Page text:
**Free printable? Yes, please! Introducing our DecaDeck card set for a variety of number sense activities!**

In a classroom of 5- and 6-year-olds, how do you keep the interest of those who have highly developed number sense while still providing active learning opportunities for those that need a bit more practice?

Enter the DecaDeck! We created this set using five different models of 0 – 10. Ten frames, numbers, tallies, fingers, and dice. (Additional symbol cards for and are included, as well as a version with four different “backs,” so four colors of cardstock will create 16 unique decks.)

While the activity suggestions below can be associated with some kindergarten and first grade standards, we really like how well these align to the Standards for Mathematical Practice, particularly:

Math Practice 5 – Model with mathematics

Math Practice 7 – Look for and make use of structure

Download the DecaDeck here.

There are plenty of ways to use the DecaDeck at school or as a take-home activity. Here are a just a few ideas for partner games that we’ve used:

__Go Fish__

K.CC.4

The classic. Remove the symbol cards and all of one model (such as all the dice, or all the ten frames – if you don’t, there will be one leftover card for each number after pairs are made). Each partner gets five cards and the rest of the deck is face down between them. Students look for number pairs in their hand first, putting aside any pairs, then take turns asking their partner for a match. If the partner has a match, it must be handed over. If not, that student must “go fish” and take a card from the deck. When one partner is out of cards, count the pairs made. The student with the most pairs wins.

__Go Fish to Tens__

K.OA.4, 1.OA.6

Just like the classic pairs game above, but instead of matching numbers, students must find two cards that partner to ten (2 and 8, 0 and 10, etc). Please note, there will always be one lone “5” left over!

__War__

K.CC.6, K.CC.7

Remove the symbol cards. Deal out the entire deck evenly between two partners. At the same time, each partner turns over their top card. Whoever has the greater value wins both cards. If the values are the same, then there is a “war.” For the war, students place three additional cards facedown, and then turn up their next card. Whoever has the greater value *that* time wins all of the cards from the turn. The game is over when one student has all the cards or a set time is up (partner with the most cards wins). Extension ideas:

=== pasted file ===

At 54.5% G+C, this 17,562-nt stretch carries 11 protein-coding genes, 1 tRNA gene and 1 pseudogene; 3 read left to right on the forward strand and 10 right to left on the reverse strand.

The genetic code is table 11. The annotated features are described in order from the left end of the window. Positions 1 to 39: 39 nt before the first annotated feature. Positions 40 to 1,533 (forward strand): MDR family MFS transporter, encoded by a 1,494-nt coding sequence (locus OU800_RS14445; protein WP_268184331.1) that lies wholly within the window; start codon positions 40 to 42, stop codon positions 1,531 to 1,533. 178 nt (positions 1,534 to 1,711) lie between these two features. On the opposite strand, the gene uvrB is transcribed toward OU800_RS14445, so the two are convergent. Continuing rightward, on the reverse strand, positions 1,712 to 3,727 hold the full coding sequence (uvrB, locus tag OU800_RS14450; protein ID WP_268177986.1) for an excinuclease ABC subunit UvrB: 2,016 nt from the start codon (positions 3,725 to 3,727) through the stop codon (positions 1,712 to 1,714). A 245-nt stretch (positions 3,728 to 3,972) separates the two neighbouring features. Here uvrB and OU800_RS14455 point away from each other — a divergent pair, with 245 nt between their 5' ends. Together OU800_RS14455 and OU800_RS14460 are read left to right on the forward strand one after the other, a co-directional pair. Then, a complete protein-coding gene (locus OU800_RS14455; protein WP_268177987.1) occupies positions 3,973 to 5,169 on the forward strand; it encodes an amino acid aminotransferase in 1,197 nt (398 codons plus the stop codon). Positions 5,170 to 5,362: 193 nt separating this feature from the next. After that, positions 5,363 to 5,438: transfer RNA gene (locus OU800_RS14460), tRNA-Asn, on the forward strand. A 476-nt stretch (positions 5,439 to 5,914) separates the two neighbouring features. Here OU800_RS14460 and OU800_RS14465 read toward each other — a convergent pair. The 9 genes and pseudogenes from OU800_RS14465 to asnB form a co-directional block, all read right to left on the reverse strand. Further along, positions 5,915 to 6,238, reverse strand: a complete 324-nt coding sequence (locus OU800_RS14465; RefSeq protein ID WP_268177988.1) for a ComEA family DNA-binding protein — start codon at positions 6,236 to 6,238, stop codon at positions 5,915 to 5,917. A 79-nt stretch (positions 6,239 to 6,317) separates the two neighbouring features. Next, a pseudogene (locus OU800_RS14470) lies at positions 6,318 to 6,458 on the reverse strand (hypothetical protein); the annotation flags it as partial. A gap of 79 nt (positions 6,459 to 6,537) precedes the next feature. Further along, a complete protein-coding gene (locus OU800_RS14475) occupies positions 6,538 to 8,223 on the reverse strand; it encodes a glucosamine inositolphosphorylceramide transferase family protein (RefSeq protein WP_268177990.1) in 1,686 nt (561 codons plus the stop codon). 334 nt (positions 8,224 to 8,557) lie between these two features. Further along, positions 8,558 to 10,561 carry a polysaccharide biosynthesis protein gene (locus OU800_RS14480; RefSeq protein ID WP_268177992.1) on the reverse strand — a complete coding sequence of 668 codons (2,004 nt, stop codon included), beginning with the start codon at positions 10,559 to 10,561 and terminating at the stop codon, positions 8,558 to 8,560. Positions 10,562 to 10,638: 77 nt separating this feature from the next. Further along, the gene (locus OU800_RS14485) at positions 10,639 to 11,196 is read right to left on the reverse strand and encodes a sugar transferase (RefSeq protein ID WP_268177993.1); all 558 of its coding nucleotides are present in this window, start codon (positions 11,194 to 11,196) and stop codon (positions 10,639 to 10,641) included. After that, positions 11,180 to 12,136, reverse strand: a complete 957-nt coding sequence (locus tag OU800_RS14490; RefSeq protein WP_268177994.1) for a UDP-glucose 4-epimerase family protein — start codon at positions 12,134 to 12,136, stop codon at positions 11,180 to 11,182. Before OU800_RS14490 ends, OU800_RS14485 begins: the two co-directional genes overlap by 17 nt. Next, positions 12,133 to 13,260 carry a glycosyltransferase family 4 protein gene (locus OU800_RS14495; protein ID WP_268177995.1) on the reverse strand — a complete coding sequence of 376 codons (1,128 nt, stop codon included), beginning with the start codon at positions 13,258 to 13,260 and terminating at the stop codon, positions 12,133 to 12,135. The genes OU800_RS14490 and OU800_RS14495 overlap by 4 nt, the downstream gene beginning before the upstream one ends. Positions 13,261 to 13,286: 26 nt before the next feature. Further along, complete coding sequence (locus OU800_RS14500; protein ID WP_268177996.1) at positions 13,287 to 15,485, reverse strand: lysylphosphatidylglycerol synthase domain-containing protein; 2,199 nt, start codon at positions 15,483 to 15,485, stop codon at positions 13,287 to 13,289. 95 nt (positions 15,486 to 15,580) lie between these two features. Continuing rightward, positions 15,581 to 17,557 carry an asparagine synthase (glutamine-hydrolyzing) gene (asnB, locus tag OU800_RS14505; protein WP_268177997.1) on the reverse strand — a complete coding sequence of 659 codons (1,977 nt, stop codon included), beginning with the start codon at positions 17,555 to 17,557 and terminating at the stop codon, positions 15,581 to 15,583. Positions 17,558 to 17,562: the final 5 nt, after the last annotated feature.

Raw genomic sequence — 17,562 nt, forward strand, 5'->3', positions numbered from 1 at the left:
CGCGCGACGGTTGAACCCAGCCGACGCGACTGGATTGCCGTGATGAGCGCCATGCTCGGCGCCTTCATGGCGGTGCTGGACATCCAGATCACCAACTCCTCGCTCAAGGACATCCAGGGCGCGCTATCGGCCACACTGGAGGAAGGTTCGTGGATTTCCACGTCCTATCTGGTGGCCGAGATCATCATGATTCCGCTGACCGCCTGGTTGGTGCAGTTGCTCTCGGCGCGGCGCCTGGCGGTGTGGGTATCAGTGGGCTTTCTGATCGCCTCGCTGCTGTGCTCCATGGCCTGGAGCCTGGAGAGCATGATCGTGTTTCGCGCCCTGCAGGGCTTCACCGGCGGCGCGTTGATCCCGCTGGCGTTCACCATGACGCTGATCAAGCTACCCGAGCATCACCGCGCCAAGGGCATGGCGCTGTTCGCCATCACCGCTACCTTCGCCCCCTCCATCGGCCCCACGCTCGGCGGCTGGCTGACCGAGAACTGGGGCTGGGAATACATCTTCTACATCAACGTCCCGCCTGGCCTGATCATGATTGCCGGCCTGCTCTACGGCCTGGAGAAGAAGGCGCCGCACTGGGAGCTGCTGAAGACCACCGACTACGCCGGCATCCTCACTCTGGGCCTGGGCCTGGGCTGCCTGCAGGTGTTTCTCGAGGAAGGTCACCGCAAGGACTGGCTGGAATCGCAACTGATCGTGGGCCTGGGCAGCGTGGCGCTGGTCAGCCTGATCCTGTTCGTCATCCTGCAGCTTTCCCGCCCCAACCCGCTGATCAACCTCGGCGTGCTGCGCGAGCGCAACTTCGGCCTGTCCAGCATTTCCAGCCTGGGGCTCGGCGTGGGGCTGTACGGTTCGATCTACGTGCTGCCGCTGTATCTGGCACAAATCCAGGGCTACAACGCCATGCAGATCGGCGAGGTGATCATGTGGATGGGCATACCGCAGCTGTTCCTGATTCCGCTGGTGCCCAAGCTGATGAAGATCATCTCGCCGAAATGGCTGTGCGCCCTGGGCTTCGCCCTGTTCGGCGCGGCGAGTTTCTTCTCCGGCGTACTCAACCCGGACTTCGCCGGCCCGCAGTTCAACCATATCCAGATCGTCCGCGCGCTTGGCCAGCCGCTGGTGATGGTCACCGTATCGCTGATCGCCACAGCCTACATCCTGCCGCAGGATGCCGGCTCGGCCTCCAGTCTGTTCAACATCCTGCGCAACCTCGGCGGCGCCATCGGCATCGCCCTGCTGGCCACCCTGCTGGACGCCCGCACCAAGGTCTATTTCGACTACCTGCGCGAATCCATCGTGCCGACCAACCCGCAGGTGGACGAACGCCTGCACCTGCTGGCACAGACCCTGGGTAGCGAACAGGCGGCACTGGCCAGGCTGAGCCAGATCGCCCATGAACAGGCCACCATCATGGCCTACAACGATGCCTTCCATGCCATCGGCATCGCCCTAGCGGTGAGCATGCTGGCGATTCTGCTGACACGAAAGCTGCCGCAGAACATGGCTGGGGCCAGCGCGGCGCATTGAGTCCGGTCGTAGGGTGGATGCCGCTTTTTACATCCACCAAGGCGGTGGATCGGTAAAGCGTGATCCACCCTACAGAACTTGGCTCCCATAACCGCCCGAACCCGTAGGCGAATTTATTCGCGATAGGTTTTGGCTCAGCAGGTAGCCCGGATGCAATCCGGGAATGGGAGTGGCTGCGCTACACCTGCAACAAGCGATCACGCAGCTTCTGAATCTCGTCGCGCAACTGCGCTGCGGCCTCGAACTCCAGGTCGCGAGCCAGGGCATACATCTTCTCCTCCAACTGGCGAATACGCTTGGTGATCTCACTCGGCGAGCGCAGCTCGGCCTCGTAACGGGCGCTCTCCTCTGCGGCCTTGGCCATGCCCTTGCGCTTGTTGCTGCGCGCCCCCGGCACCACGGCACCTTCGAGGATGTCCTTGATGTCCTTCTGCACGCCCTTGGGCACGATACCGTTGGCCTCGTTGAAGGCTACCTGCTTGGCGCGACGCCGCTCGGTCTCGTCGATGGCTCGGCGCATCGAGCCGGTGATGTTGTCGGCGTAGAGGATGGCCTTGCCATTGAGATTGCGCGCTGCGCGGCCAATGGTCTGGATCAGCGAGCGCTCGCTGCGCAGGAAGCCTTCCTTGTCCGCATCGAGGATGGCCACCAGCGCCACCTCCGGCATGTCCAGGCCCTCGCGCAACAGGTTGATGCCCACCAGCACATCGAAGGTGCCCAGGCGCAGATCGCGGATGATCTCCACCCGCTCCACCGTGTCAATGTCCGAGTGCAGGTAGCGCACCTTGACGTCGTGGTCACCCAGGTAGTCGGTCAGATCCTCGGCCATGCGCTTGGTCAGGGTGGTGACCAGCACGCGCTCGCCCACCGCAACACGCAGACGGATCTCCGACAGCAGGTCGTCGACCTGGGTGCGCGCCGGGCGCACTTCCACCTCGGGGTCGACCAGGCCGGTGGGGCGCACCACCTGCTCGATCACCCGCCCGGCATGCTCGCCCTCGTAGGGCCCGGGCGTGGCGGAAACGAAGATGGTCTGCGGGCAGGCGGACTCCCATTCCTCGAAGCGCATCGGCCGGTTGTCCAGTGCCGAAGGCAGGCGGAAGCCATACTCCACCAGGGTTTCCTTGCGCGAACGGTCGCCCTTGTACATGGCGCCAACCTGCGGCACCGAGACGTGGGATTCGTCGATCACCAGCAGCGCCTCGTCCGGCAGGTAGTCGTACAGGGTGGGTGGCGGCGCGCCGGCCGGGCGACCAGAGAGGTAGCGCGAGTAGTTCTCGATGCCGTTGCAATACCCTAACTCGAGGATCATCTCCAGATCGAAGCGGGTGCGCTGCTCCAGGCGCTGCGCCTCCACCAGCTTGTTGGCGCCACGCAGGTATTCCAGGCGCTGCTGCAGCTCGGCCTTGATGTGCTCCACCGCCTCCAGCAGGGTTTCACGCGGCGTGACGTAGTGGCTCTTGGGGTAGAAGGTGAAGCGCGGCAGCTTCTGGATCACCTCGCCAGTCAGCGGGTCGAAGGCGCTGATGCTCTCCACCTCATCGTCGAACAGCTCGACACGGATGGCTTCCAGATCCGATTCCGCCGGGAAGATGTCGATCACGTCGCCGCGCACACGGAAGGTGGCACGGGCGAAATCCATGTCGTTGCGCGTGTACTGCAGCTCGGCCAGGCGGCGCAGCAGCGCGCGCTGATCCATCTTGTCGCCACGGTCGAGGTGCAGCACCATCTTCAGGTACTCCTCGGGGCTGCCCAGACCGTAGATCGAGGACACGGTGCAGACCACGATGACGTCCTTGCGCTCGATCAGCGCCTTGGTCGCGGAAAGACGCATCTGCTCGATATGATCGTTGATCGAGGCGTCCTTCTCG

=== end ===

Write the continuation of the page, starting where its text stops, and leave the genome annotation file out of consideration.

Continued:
- Least value wins each time
- Turn over
*two* cards each and find the sum or difference (teacher chooses)
- Require that students use the and cards when comparing values

__Focused Fact Practice__

K.OA.2, K.OA.5, 1.OA.6

This is done best with an adult partner. Place two cards face up on the desk and ask the student to say the addition sentence (you can use the symbol cards to help on this one, too). Let’s say a student gets a 5 and a 2. The student says “Five plus two equals seven.”

Now, the adult partner knows this student can add 2, but needs more practice with adding 5. So the adult partner places a new card over the 2, and this continues so that the student can practice adding 5 a few times in a row. Then when the adult partner feels the time is right, a different card can be placed over the 5 and a new number becomes the addition focus. Students who are ready could also practice adding 3 cards, or finding the difference between cards instead of the sum.

__A Little Bit About Our Process__

When we designed the cards, we had to make some decisions about the finger counting and dice models in order to keep the format as consistent as possible and allow students to make use of similar structures.

For the finger counting, we love the way EngageNY teaches this. They call it “the math way.” The theory here is that teaching kids to count beginning at the left pinkie and moving over to the right gives them constant access to a portable number line. (Think about it. Count to ten on your fingers the way you learned, right now. We’re guessing that when you got to 5, your thumb popped out to be in front of your “1” finger.) Also, we wanted the cards to match the ten-frame cards and tallies as much as possible, with the 5-groups easily identified.

When it comes to the dice, one of our favorite Kindergarten “hacks” is to take regular dice and cut a piece of white mailing label and stick it over the 6, instantly giving you dice that roll only a 0 to 5. Roll two, and you can’t go over 10! They are also a great substitute for number cards. (Side note: We found a pack of ten little containers at a dollar store and keep our dice in these. They don’t roll off the table, are quiet, and easily read through the plastic).

Do you have other ideas for using the DecaDeck? Share them with us so we can spread the word!